This poem has 14 lines all right, and a complex rhyming scheme, but it is not in iambic pentameter, and it does not seem to divide up naturally into an octet and a sestet, nor does it have a 'turn' either at line 9 (like a Petrachan or Italian sonnet) or just before a final couplet (as a Shakespearean or English sonnet would). Instead it has two apparently 'mirrored' stanzas of 7 lines each, and in some ways defys the sonnet form--enacting its title and finding no solution to the problem posed, but rather an increased sense of frustration or futility. This sense that it is in some ways a 'static' sonnet is interesting, I think, because I suspect it is a deliberate choice by Owen.
The poem briefly recounts an incident in the war--a soldier is found in the morning to have died overnight in his bunk in the trenches. Moving him (quite practically) out of the sleeping area provokes a thoughtful meditation on the pointlessness of war. Although we are not explicitly told what has killed the soldier, the implication that he has been unharmed 'until this morning, and this snow' might lead us to think that he has died of exposure and cold. One of Owen's other well-known poems is called 'Exposure', written in 1917 (the year before 'Futility') and this vividly depicts the cold endured by the troops, something which might make you lean towards this reading. In 'Exposure', the very thought of the sun seems almost like a touchstone against the cold. Owen suggests that the reason that they endure the misery of cold and ice in the trenches is, in effect, to keep the home fires-and the sun-- burning:
We turn back to our dying.
Since we believe not otherwise can kind fires burn;
Nor ever suns smile true on child, or field, or fruit.
This thought seems to be echoed in 'Futility', except here the sun which implicitly smiles on children back at home is asked to shine on the man who has died.
The poem starts with an imperative--one that could be seen as a simple command--but the use of 'gently' immediately turns the simple act of moving the body into a gesture of tenderness. the sun is immediately personified with the ideas of 'its touch...whispering', and this personification is developed into the idea of 'the kind old sun' seeming to echo both the 'kind fires' and the 'suns smile true' of 'Exposure'. It is implied that the soldier used to be a farmer--someone who woke with the dawn, knowing that there was work to do, with 'fields half-sown'--an image of growth and new life that is also developed in the poem. The soldier, we are told, stayed in the habit of waking with the sun 'even in France', and the plaintive 'always it woke him' seems to emphasise the central fact that he will never wake again. Throughout the poem, Owen plays with the word: 'awoke...woke...wakes...woke' (in a rhetorical figure called polyptoton), with a move into the present tense at the start of the second stanza that seems to promise progress and resolution--until it is disappointed (interesting that the sound is also caught up with the internal rhyme with 'break' in the final line of the poem).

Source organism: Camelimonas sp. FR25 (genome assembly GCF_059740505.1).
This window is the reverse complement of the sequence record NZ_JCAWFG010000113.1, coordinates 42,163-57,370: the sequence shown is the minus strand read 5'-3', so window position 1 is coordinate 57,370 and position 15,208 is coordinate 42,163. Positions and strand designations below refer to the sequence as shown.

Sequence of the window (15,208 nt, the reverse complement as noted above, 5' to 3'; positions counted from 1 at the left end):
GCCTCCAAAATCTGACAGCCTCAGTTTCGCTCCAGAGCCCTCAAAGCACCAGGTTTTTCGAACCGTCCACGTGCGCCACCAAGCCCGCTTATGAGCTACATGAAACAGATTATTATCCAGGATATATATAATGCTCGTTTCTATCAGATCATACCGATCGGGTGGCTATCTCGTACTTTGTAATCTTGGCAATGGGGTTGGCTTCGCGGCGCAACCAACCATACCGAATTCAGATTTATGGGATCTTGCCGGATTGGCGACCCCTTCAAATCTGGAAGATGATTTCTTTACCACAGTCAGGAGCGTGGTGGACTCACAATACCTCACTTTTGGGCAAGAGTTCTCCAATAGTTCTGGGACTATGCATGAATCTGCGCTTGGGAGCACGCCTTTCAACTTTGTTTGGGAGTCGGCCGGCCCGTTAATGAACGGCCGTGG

The half-rhymes, or pararhymes 'son/sown', 'once/France' are very typical of Owen and create a subtle effect whereby the tone of the poem seems conversational, the long vowels contributing to the gentle effect of the first stanza. The second stanza, by contrast, seems harsher, with the move into the present tense accentuated by the imperative 'think' and the harsh 'k' alliteration (think..wakes...woke...clays...cold') alternating with sibilant 's' sounds and shorter vowels to speed the poem's pace.
This increasing pace leads up to the series of questions that form the climax of the poem. The image of the sun's power to bring life to 'the clays of a cold star' (to draw life from the earth) suggests that it is being lazy or uncaring in not waking up the man (I'm tempted to think here that he is half-remembering John Donne's poem 'The Sun Rising' which starts: 'Busy old fool, unruly Sun, / Why dost thou thus,/
Through windows, and through curtains, call on us ?') The bitterness of the question 'Are limbs...sides...still warm too hard to stir?' implies the answer 'no, they are not' and yet we know rationally that the sun cannot awaken a dead man, increasing the sense of frustration felt.
The image of 'clay' picks up on the traditional idea (in the book of Genesis) that mankind was made by God from the earth (the word 'Adam' comes from the same root as the word for 'earth' in Hebrew, and is also connected to the word for 'red', meaning that Adam was seen to have been created out of red earth, or clay). Of course, clay also needs heat if it is to become a creation of pottery; 'cold clay' is opposed to life and creativity in this sense. The idea that 'the clay grew tall' refers to the idea that mankind has gained ascendancy over the world--'taller' in effect than the rest of creation. Here. the question is clearly bitterly rhetorical--the implicit answer is 'no, mankind did not develop just for this--for war for death and destruction--and yet of course death is ultimately the end of all human beings, no matter how beloved or accomplished.
Owen's final bitter question changes his attitude to the sun completely--now the sun really is 'foolish' as Donne suggested, it is 'fatuous' and idiotic, working pointlessly 'to break earth's sleep'. By the end of the poem, Owen finds no resolution, but only a deeper frustration.
To-night, this frost will fasten on this mud and us,
Shrivelling many hands, puckering foreheads crisp.
The burying-party, picks and shovels in shaking grasp,
Pause over half-known faces. All their eyes are ice,
But nothing happens.
Kenneth Simcox has a thoughtful reading of the poem at the Wilfred Owen Association which is well worth a look.